comscoreDoes 2.5 to 5 More Years of an Aromatase Inhibitor Offer Benefits? Maybe, For Some Women: 2016 San Antonio Breast Cancer Symposium

Does 2.5 to 5 More Years of an Aromatase Inhibitor Offer Benefits? Maybe, For Some Women: 2016 San Antonio Breast Cancer Symposium

Terry Mamounas, MD, MPH discusses who may benefit from extra years of an aromatase inhibitor.
Dec 20, 2016
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In 2012, research results showed that taking the hormonal therapy tamoxifen for 10 years instead of 5 offered more benefits for women diagnosed with early-stage, hormone-receptor-positive breast cancer, including less recurrence and better overall survival. Since that time, researchers have wondered if extending the time a woman with early-stage, hormone-receptor-positive disease took an aromatase inhibitor would offer similar benefits.

In this podcast from the 2016 San Antonio Breast Cancer Symposium, Dr. Terry Mamounas discusses the results of his and other studies looking at whether 2.5 to 5 additional years of Femara (chemical name: letrozole) after 5 years of an aromatase inhibitor offered better survival or lowered the number of recurrences.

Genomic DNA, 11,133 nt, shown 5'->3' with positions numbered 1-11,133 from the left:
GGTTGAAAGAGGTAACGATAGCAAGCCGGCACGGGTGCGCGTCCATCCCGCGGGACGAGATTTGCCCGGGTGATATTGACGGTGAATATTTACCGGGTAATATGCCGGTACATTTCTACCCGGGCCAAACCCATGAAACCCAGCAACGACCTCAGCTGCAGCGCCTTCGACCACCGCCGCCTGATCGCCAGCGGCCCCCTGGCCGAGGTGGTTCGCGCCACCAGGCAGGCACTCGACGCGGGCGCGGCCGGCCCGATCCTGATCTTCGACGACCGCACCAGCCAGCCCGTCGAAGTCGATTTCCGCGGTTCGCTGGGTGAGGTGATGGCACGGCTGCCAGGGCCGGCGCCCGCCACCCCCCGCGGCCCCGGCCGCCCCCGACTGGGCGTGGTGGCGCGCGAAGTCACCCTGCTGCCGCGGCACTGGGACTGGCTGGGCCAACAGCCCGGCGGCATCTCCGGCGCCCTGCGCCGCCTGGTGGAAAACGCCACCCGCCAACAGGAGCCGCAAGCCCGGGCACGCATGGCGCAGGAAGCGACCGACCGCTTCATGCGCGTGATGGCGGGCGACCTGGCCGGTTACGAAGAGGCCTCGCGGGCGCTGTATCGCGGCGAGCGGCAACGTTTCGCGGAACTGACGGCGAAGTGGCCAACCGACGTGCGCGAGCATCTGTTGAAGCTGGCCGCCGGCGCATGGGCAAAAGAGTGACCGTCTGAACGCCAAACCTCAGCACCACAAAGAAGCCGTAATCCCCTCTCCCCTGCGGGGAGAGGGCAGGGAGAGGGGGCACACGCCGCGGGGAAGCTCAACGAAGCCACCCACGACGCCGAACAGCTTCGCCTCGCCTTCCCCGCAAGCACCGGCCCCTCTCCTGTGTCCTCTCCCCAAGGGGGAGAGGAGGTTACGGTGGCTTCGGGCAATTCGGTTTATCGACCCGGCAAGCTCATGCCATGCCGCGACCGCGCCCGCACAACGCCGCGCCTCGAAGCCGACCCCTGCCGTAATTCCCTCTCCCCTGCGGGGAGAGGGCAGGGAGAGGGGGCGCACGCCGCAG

Listen to the podcast to hear Dr. Mamounas talk about:

  • the very specific group of women that may benefit from an additional 2.5 to 5 years of an aromatase inhibitor

  • which woman should not take an additional 2.5 to 5 years of an aromatase inhibitor

  • how women and their doctors can weigh the benefits and potential risks of extended aromatase inhibitor treatment

  • how he plans to talk to his patients about this issue

About the guest
 
Terry Mamounas, MD, MPH, FACS

Dr. Terry Mamounas is medical director of the comprehensive breast program at Orlando Health UF Health Cancer Center.

— Last updated on June 29, 2022, 2:48 PM

 
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